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Why Shares of United Parcel Service Gained Ground in August

By Lou Whiteman – Sep 2, 2020 at 10:20AM

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UPS margins appear to be holding up better than expected as the company deals with a flood of pandemic-related e-commerce business.

What happened

Shares of United Parcel Service (UPS 1.33%) were up 14.6% in August, according to data provided by S&P Global Market Intelligence, building on late-July gains after solid second-quarter results. UPS has held up well through the pandemic and appears to have some pricing power heading into the winter holiday season, giving investors plenty of reason to get excited.

UPS Chart

UPS data by YCharts.

So what

COVID-19 has altered business for UPS and other transportation companies, causing some disruptions to operations but also adding new opportunities as e-commerce flourishes. We didn't really know how that would all play out in terms of earnings until July 30, when UPS delivered a quarter that far exceeded expectations.

A UPS truck at a loading facility.

Image source: United Parcel Service.

UPS shares spiked higher after that announcement, and the enthusiasm continued through the first week of August as analysts reset expectations higher. UPS also got a boost from reports indicating that the company intends to add holiday fees for large shippers.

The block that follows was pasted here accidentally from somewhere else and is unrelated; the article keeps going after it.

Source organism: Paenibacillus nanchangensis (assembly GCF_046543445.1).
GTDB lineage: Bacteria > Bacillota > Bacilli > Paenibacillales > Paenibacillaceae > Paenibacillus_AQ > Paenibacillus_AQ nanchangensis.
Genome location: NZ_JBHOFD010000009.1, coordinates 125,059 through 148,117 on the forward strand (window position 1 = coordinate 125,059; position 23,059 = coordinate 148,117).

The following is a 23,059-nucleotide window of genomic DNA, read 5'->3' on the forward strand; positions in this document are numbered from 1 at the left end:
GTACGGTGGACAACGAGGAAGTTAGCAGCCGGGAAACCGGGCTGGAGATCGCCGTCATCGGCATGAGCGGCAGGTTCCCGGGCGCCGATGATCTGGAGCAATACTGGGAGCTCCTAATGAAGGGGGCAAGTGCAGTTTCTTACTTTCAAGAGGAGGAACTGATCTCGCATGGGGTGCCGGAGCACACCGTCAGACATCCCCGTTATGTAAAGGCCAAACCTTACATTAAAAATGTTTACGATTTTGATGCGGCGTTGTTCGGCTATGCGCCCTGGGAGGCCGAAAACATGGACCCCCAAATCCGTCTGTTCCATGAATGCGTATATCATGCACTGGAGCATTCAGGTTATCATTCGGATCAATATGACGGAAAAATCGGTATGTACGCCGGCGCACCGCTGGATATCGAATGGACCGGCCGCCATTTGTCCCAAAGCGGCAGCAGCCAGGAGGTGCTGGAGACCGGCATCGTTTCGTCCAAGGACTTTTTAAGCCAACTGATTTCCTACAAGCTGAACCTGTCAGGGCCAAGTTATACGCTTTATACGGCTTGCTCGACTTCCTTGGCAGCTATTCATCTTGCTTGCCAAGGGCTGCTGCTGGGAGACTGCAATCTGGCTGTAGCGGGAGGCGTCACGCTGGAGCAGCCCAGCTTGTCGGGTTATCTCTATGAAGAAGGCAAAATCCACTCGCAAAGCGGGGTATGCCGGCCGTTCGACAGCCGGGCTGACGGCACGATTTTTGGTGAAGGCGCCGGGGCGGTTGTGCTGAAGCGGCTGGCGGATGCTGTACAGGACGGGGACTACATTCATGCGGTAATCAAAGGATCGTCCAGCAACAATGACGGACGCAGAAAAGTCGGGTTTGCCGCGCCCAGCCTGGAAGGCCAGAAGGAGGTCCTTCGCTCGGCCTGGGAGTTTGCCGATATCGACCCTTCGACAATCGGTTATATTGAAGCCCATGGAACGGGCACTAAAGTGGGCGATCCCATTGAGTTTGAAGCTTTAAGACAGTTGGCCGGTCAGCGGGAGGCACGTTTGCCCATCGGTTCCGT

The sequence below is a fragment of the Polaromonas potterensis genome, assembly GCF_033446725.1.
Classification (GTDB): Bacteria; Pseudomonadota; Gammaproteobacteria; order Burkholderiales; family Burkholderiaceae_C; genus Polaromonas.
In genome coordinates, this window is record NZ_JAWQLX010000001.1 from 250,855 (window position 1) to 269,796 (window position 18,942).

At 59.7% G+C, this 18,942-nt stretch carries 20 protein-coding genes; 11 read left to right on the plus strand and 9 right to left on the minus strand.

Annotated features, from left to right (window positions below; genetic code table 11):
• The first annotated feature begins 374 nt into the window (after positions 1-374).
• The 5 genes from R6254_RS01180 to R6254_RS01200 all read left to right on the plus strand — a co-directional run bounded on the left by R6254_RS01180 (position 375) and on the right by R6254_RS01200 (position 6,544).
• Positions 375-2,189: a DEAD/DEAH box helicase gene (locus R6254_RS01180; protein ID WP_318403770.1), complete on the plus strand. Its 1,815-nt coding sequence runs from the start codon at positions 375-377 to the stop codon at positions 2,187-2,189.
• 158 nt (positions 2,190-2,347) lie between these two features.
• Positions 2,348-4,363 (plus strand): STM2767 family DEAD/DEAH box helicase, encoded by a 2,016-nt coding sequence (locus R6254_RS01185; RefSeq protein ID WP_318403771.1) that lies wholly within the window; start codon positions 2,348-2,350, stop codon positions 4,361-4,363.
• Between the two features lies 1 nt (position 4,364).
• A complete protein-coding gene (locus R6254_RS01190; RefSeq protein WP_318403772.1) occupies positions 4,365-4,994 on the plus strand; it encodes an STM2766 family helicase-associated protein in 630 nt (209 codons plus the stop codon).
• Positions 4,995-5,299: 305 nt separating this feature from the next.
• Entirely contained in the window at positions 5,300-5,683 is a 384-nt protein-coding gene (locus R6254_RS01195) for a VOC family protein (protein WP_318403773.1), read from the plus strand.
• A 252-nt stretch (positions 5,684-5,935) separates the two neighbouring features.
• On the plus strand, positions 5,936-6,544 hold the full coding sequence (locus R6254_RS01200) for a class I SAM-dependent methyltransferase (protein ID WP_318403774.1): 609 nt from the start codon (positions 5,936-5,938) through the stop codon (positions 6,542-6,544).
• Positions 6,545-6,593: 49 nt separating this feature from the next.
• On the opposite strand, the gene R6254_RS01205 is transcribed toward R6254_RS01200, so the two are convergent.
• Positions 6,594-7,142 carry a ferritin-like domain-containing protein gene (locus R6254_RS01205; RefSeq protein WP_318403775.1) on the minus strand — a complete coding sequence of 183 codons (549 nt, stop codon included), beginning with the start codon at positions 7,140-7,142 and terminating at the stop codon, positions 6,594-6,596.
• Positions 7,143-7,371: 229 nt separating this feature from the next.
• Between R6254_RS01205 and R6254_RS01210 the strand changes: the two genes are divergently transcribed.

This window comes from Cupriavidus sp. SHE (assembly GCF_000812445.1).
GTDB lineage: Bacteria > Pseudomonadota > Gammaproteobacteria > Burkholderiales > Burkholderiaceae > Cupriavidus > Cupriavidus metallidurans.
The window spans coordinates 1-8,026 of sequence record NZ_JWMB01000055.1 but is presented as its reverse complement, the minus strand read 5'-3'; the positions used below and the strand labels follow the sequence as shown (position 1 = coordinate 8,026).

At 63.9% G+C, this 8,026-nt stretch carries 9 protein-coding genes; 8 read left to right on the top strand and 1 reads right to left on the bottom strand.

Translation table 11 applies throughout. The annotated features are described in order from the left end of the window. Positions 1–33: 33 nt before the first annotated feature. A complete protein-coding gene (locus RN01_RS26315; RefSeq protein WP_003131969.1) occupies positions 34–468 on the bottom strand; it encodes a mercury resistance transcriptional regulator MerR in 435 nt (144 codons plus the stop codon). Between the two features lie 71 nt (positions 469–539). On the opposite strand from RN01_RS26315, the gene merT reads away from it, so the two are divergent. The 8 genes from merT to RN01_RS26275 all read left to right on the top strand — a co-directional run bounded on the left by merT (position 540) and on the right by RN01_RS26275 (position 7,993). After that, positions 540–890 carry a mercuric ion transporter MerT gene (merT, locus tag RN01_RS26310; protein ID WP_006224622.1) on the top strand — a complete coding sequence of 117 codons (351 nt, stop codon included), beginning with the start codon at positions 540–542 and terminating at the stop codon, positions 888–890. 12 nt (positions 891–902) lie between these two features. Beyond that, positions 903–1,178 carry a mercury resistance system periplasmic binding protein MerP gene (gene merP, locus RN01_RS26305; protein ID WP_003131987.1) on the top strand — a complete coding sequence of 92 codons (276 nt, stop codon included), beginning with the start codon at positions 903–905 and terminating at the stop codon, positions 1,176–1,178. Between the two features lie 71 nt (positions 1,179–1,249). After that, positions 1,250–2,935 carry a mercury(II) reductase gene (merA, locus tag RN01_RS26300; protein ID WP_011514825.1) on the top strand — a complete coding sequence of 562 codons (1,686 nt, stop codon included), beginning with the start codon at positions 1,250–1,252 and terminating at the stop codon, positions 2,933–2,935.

The fees are designed to offset the added costs from an increase in volume during the pandemic. For UPS to telegraph its intention this far in advance, when large retailer customers presumably still have time to adjust to the fees and move business elsewhere, implies that UPS is confident that with all shipping companies facing increased loads, there's not a lot of slack to take in any customers who want to go elsewhere.

That sort of pricing power should bode well for future quarterly results.

Now what

UPS shares have had a huge jump to the upside on all of this news because the positivity goes against the conventional wisdom on the shippers heading into earnings season. While everyone knew e-commerce volumes were likely to surge, that business-to-consumer segment is traditionally one of UPS' poorer-performing businesses, and there were fears it would wipe out margins.

Overall operating margins fell in the quarter, but only by a modest 60 basis points. That resilience, coupled with UPS planning to add fees heading into the holidays, goes a long way toward reassuring skeptics that the pandemic-related e-commerce surge is going to be a net positive -- not a drain -- on results.

With the pandemic-related cloud of uncertainty beginning to lift, investors are feeling much more confident buying into UPS.

Lou Whiteman has no position in any of the stocks mentioned. The Motley Fool has no position in any of the stocks mentioned. The Motley Fool has a disclosure policy.

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